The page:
||A Ministry of Health survey in New Zealand, undertaken in 2011/12 indicates that fewer people are drinking and younger people are drinking more responsibly. 80% of the population reported consuming alcohol, down from 84% in the 2006/07 survey. All age groups reported falls in the numbers drinking in the past year, but it was particularly notable in under-age drinkers from 15 to 17 years old.
Of those drinking, one in five reported a hazardous drinking pattern, which is defined as a pattern that carries a risk of physical or mental harm, or having harmful social effects to the drinker or others. Hazardous drinking rates for males have fallen from 30% to 26%, but were virtually unchanged for women at 13%, compared to 12% in 2006/07. Rates of hazardous drinking among people aged 18–24 years dropped to 38%, from 49% in the previous survey.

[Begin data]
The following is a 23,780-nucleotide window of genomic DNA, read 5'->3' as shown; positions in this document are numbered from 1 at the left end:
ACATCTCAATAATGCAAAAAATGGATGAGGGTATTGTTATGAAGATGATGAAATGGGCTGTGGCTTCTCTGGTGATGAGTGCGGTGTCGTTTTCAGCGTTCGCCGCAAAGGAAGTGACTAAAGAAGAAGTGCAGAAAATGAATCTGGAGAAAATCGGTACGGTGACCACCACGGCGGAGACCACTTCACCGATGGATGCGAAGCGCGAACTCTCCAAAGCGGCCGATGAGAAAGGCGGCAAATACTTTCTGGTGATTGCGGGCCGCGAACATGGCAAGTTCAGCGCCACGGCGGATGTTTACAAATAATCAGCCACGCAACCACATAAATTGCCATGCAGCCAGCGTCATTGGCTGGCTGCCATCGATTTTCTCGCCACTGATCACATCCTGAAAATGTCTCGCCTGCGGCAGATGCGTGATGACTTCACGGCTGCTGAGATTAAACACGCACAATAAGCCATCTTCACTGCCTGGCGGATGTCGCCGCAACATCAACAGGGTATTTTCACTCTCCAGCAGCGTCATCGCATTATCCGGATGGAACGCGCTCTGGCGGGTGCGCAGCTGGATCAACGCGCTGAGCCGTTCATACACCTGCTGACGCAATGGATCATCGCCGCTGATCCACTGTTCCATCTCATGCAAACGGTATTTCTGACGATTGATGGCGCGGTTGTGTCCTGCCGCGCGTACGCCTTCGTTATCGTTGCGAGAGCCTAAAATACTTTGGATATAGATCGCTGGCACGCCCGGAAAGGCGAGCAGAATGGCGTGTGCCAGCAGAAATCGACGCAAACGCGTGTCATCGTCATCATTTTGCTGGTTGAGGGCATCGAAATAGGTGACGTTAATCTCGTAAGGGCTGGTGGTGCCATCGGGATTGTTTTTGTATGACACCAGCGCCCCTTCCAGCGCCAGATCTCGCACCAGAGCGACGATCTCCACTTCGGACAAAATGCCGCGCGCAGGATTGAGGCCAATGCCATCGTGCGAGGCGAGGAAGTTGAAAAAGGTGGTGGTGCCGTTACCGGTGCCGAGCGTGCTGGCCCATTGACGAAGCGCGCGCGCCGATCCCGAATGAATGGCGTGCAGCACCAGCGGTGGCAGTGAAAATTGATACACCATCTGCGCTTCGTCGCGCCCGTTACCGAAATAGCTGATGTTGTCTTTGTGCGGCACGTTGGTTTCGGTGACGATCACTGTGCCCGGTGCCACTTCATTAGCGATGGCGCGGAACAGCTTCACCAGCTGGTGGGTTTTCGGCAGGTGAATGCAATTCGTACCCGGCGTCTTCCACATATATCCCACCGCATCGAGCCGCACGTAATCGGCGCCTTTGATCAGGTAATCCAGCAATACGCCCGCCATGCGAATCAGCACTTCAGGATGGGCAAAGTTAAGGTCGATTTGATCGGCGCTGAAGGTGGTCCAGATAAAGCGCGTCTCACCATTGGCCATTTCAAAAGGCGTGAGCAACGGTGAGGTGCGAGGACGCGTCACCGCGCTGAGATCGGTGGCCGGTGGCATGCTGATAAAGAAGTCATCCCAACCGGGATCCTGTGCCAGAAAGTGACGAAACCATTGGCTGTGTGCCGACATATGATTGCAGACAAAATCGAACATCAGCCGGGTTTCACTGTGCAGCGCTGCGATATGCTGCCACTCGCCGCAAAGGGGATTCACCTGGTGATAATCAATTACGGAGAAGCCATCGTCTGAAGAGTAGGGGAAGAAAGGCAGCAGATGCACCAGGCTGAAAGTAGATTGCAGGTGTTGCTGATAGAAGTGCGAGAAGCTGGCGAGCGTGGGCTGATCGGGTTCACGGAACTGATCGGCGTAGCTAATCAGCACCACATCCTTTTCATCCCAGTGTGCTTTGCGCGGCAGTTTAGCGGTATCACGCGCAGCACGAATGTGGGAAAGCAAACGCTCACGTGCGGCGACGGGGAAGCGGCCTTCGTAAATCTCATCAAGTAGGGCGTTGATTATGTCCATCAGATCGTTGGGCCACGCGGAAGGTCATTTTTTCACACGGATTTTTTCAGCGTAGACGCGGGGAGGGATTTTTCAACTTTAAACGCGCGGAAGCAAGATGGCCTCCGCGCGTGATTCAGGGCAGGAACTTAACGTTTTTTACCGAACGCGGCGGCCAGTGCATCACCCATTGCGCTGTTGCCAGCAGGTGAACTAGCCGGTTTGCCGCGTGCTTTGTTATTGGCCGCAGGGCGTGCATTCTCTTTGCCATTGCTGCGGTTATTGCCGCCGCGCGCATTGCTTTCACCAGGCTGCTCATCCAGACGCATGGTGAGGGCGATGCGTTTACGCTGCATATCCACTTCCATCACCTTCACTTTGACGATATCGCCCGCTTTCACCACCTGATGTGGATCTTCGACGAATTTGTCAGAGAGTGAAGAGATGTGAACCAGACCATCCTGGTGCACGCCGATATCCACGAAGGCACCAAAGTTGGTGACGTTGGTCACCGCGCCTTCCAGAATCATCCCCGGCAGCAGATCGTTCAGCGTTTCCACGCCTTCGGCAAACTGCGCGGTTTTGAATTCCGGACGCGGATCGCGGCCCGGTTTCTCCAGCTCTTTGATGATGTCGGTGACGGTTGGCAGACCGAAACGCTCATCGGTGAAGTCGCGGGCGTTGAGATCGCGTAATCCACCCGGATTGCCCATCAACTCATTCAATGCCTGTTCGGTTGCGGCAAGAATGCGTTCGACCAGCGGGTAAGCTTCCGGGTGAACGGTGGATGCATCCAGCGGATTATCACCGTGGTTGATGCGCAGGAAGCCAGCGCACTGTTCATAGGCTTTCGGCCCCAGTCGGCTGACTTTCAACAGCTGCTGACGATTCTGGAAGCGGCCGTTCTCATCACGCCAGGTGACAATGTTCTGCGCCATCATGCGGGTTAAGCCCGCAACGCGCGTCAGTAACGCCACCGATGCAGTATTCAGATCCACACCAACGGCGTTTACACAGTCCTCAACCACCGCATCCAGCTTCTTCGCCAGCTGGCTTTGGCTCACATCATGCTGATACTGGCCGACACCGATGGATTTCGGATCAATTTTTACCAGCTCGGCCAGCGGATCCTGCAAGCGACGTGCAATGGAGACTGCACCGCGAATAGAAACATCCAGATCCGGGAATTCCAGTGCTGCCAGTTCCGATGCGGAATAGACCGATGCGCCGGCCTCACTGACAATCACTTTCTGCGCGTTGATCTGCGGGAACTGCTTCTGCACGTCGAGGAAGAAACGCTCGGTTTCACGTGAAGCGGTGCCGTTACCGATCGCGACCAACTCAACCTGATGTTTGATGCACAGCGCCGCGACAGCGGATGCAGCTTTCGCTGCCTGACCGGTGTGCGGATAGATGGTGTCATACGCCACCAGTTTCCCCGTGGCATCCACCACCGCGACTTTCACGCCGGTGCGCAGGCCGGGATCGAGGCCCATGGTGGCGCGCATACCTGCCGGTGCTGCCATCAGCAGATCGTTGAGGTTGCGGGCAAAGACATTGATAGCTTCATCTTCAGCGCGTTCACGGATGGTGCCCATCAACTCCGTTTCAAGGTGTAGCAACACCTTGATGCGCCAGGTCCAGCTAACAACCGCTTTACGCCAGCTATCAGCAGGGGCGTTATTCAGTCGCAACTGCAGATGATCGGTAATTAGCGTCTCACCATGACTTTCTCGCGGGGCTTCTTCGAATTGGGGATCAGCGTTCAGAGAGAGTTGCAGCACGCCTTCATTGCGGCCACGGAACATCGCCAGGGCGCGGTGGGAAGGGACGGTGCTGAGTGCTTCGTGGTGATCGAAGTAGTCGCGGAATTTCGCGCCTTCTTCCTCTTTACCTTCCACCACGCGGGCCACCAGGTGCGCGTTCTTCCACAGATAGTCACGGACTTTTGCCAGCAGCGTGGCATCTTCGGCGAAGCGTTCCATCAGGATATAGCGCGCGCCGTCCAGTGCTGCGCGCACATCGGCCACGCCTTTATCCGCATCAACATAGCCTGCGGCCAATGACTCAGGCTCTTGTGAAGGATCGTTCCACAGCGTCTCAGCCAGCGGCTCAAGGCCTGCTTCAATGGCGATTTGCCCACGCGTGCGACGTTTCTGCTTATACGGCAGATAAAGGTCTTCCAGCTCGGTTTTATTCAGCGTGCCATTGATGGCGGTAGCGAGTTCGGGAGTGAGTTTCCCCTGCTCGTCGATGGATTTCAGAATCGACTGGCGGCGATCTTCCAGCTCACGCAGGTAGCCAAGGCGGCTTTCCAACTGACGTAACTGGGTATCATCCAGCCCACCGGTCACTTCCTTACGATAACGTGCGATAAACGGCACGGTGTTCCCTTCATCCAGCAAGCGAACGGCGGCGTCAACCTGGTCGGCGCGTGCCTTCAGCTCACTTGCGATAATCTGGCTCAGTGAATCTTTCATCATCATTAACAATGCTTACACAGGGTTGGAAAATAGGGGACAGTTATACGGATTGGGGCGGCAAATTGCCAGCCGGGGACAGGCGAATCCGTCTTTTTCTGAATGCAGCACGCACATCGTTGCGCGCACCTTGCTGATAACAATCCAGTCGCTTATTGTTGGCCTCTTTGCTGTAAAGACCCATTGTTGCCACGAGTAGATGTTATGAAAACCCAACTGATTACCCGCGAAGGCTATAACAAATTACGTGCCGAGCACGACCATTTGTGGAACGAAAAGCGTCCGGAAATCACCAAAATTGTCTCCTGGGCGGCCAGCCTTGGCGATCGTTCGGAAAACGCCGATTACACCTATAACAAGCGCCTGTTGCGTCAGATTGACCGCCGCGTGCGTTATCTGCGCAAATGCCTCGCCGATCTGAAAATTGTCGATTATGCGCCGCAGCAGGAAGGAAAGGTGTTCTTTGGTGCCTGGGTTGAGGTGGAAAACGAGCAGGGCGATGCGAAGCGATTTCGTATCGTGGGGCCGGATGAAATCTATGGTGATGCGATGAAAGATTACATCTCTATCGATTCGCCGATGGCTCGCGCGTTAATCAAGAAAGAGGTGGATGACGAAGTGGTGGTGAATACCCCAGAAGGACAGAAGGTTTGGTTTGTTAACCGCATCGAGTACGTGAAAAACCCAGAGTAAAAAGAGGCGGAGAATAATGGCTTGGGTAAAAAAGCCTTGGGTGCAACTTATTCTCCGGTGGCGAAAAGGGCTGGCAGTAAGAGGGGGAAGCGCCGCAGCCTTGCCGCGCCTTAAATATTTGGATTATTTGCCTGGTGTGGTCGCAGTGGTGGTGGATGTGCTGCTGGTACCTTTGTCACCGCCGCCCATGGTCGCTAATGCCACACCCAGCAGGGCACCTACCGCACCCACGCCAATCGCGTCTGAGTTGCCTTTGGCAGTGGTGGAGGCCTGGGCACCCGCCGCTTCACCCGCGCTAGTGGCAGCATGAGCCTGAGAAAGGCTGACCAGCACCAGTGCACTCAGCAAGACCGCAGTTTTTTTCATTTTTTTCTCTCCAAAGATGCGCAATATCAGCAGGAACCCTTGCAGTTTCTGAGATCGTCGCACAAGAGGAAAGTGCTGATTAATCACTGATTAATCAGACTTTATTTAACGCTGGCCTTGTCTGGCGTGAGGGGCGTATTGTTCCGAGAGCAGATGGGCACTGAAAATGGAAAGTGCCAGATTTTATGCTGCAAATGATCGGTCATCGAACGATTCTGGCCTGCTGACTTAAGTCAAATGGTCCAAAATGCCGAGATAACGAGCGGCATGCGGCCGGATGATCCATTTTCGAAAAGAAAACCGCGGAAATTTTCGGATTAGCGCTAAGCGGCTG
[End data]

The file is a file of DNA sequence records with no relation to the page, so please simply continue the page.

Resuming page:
The report also found that Maori have similar rates of past-year drinking as the total population, but have higher rates of hazardous drinking. Rates of hazardous drinking among Maori adults have decreased since 2006/07, (from 33% in 2006/07 to 29% in 2011/12).
While Pacific adults are less likely to drink alcohol, those who do are more likely to have hazardous drinking patterns (35%) than adults overall (19%).
People living in more deprived areas are less likely to have consumed alcohol in the past 12 months, but are more likely to have hazardous drinking patterns (18%), than people living in less deprived areas (11%).
The report concludes that there is much unrealised potential for achieving public health and safety benefits from effective alcohol policies. Moving forward, provincial authorities, in collaboration with public health and safety stake-holders, are urged to strengthen their policies as highlighted in this report. In order to reduce alcohol-related harm in New Zealand, there must be concerted action on more than one dimension, with an emphasis on both population-level policies and interventions which target high-risk drinkers.